12, May, 23

MTG Fans Displeased With Aftermath Duplication Issue!

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Article at a Glance

Players are beginning to open the first mini-set that Magic: the Gathering has ever offered! We’ve never experienced this, so there are bound to be some unexpected occurrences with the first 50-card set. It’s not even set release day, and the few who have opened some packs are posting their contents and… there’s an unsettling trend. Now that common cards are gone, players are opening a lot of the same uncommons, so much so that ending up with more than a playset of each uncommon in the entire set in a box seems incredibly likely.

Nothing Uncommon About These

Early posts of MTG Aftermath loot has revealed something pretty shocking: it looks like the uncommon cards in MTG’s first mini-set aren’t going to be worth much. Redditor tideshark shared the majority of his contents from their Epilogue boosters, and there are a lot of duplicates.

For reference, players will only ever need four copies of a nonbasic land card (with a few exceptions) to play MTG. Commander only allows players to play one copy of each card, and traditional constructed formats only allow for four copies. As you can see with the images above, getting a playset of each uncommon, at least in a bundle, should be incredibly easy. Ironically, you’ll likely end up with too many of these cards. Considering that they’re unlikely to be worth much, finding uses for them may be challenging.

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There’s Only 15 Uncommons

This isn’t surprising, considering that only 15 of the 50 cards in the entire set are uncommons. the remaining 35 unique cards offered are all a part of the Rare slot. This is only made worse by what each slot of an Epilogue Booster offers. Here is an overview:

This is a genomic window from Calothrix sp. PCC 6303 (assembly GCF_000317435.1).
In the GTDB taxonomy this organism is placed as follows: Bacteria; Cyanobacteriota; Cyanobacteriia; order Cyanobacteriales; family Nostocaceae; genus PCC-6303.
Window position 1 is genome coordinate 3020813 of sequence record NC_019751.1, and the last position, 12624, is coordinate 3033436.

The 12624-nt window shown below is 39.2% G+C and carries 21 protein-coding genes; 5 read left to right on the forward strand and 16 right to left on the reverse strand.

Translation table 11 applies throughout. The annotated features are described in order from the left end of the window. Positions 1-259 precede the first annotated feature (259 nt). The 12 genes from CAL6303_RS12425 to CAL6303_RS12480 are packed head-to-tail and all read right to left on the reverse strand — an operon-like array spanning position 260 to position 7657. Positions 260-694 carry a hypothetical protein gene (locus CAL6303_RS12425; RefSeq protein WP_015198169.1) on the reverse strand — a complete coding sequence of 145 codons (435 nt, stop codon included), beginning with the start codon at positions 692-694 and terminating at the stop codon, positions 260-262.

• 2 Non-foil uncommons
  • 1 Non-foil rare or mythic rare
  • 1 Traditional foil card of any rarity
    • For approximately 1 in 6 boosters, this is a rare or mythic rare.
  • 1 Booster Fun card of any rarity
    • For 1 in 6 boosters, this is a traditional foil card.
    • And for 1 in 6 boosters, this is a rare or mythic rare.
      • This means approximately 1 in 36 boosters contains a traditional foil Booster Fun rare or mythic rare.
  • 1 Ad card or token

In other words, of the five cards available in an Epilogue Booster, 2-4 of them are going to be Uncommon. Additionally, the two flex slots only have a 16.67%, or a one in six, chance of being a Rare, meaning a majority of your packs are going to have three or more uncommon cards in them. Theoretically, you may only need four packs of MTG Aftermath to own every single Uncommon card in the set – though this is pretty unlikely to actually happen. Either way, owning every single Common card in just four packs of a core set is, generally, not a statement players should be expecting to hear.

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Value in the Variant?